This article has been sitting in my drafts for a few months now with nothing more than three names: Heimo Korth, Chris McCandless and Jim Dutcher. What do these three random names have in common? I couldn’t put my finger on it. But there was an elusive idea there that I couldn’t just quite catch. That is until Mr Whymances sent me a video on Ikigai. Then it all fell into place.
What is Ikigai?
To put it simply, it refers to the reason you get out of bed every morning and makes life worth living. Ikigai originates from a Japanese concept. You can read more about the background of the concept here and the video below posted by The Big Think with Rob Bell explains it quite well.
Who the heck are these three people mentioned?
I came across Heimo Korth through a Vice documentary. Despite growing up in a regular US suburb, he decided to become a hunter/trapper in his 20s. He moved up to Alaska and eventually married and raised a family living this lifestyle in remote Alaskan wilderness.
I’m not encouraging (or discouraging) living off the land like that. What fascinates me was how he completely changed how he lived. Being a hunter/trapper out in the wilderness IS his Ikigai. And it’s not like he was born in that way of life. He had to learn EVERYTHING to have it. If this happens to catch your interest, there’s also a book on Heimo Korth and another series, The Last Alaskans, based on the remaining families living
For those who know the story of Chris McClandless, you know the story ends tragically. This is not a spoiler, it’s everything before the end that’s fascinating. In short, he shuns society of sorts and travels across the US before making his way to Alaska. I’ve been fascinated and admired his ability to acknowledge traditional society wasn’t working for him and having the courage to forge his own path.
Jim Dutcher is a nature cinematographer. I first became aware of him though his film Living With Wolves. Over six years, he created a wolf pack as true as possible to what is out in the wild and captured the social nuances through film. I’m a nature lover and enjoyed this film. Aside from that though, I admire how he devoted his life work to his passion, first being nature and then specifically become wolf ambassadors.
What do they all have in common?
At the root of it all, these three people have found a way to live life on their terms. At least as much as they can. What attracted me to all these stories was their passion, courage to follow what got them out of bed and creativity to forge a life that was unique and satisfying to them.
There’s a myriad of others stories that have fascinated me and I’ve come to admire, but those are the first three that got me started. If you want to know more, or who else, I’d be happy to send a list.
How Is This Relevant To Personal Finance?
I’ve mentioned it before, but money is a means to an end to accomplish what you want and personal finance is a set of tools to get you there financially. Whatever your financial reality, it’s a moot point without passion or a goal you’re striving towards.
Despite money being a means to an end, sometimes your main goal at the moment is financially motived. Especially if it’s eliminating debt or increasing your emergency fund, this reduces stress and puts you in a better position to concentrate on your passion working towards what gets you up in the morning.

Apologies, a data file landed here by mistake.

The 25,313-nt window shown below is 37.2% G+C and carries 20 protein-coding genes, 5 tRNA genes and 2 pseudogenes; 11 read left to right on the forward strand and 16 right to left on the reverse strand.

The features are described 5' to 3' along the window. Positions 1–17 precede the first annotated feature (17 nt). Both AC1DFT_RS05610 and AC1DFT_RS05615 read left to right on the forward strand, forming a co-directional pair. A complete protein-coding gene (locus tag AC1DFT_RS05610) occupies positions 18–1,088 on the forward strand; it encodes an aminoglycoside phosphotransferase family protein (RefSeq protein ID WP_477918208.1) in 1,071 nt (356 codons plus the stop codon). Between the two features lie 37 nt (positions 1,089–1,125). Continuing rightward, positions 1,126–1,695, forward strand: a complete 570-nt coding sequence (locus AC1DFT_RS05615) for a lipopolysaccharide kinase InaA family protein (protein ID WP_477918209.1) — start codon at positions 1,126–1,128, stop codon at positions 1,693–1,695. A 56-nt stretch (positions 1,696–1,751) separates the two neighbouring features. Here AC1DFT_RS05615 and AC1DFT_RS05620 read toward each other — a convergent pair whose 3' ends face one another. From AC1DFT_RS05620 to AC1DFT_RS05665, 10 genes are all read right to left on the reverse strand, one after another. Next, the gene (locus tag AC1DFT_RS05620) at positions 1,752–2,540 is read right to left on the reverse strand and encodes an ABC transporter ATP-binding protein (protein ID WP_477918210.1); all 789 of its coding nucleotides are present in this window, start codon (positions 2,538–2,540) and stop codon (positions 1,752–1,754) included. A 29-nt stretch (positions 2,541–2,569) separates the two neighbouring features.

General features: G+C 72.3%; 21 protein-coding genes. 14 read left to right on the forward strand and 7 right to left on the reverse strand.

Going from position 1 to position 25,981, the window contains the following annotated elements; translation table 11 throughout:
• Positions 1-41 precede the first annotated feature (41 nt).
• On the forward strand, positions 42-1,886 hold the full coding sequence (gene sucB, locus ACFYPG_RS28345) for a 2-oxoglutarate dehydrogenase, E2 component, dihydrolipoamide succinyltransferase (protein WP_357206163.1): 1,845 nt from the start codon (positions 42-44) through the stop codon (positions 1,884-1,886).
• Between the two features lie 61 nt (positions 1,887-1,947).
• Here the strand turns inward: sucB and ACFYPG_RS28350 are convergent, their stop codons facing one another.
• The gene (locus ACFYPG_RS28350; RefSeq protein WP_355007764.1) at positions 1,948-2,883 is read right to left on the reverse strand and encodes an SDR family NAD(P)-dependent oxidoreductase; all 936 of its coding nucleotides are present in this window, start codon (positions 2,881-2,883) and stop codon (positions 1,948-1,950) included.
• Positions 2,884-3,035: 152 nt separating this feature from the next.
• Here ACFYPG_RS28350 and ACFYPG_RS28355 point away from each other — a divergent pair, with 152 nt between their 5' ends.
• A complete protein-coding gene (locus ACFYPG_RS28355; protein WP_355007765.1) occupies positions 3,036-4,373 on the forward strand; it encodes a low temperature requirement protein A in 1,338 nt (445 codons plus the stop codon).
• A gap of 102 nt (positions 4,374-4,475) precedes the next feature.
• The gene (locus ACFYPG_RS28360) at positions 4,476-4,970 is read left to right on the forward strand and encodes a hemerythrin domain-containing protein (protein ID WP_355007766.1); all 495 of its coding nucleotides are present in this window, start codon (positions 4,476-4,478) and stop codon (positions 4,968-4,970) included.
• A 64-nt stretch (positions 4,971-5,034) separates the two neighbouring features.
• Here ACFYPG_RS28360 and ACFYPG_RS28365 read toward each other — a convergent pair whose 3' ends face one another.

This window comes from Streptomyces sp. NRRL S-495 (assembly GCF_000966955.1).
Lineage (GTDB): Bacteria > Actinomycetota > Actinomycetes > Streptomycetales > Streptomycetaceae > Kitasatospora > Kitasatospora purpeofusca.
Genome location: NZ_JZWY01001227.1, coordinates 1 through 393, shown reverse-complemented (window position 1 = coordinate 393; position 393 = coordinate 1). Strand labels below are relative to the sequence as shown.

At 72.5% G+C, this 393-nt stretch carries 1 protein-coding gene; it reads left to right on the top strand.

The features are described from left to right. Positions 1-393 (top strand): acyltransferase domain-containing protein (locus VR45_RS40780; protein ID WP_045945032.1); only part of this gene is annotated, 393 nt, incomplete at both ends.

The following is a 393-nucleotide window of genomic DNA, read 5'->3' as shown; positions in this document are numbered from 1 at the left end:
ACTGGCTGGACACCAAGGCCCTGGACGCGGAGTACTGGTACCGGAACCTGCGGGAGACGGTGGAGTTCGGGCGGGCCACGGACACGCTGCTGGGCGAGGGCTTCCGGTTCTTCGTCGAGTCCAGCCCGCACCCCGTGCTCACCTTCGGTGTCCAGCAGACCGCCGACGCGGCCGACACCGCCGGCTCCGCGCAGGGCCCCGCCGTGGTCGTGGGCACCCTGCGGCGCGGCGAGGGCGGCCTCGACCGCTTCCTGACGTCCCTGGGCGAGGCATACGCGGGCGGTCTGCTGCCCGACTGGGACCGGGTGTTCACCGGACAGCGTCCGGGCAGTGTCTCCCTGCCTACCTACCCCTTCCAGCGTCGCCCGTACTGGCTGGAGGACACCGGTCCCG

Largely, financial goals concentrate on paving the way financially towards something you want to do, or free up mental energy and time to devote to your passion in what is otherwise trapped in stress and depleting your energy.
Forms of Ikigai
I think it’s worth noting that what gets you up in the morning DOESN’T have to be your main job that supports you. Sure it’s great if it is, but we’re often are told ‘follow your dreams’ or ‘do what you love and then it’s not work.’ I’m certainly not saying you should stay in a job you hate, makes you miserable or has a toxic work environment. Simply I’m saying that we’re often taught growing up that our jobs should one of our big sources of passion and satisfaction. So when it’s not, we grow dissatisfied and think we’re doing something wrong. That might not be the case at all. There are totally different options to have Ikigai…
Passion hobbies: A hobby that you’re deeply passionate about, that you do in your own time, that isn’t a main source of income, or makes no income at all may be what gets you up in the morning. I know for a friend of mine, it’s all about travel. That’s their motivation to earn a high salary and keeps costs low, so they have more money to travel.
FIRE: For some, attaining financial independence is their main motivation and reason to get up and go to work in the morning. It might be that they want out of a situation or simply want the security of not relying on any employer to pay for their survival. I won’t get into that you need to be working towards something after FIRE, as there are other articles that have touched on that.
Community Involvement: Another option might be creating or contributing to some sort of community. Feeling useful and a sense of belonging is important to everyone. Even if this isn’t directly related to a subject you’re passionate about, being involved and making a difference for someone else can become the reason you get up in the morning.
So there you have it. Your word of the day: Ikigai! It’s become one of my favourite words. It’s such an important concept, I can’t believe we don’t have an equivalent in english. Or maybe we do?
On an unrelated note, this post has become a milestone with it being the 25th post! This blog is a passion project of mine. To celebrate, next week’s post will break the usual topics and I’ll get into 5 random topics about me for a bit of fun. So if you have any suggestions, let me know!
Let me know your thoughts in the comments! Whether it’s related to Ikigai, random facts you want to know or thought tangents!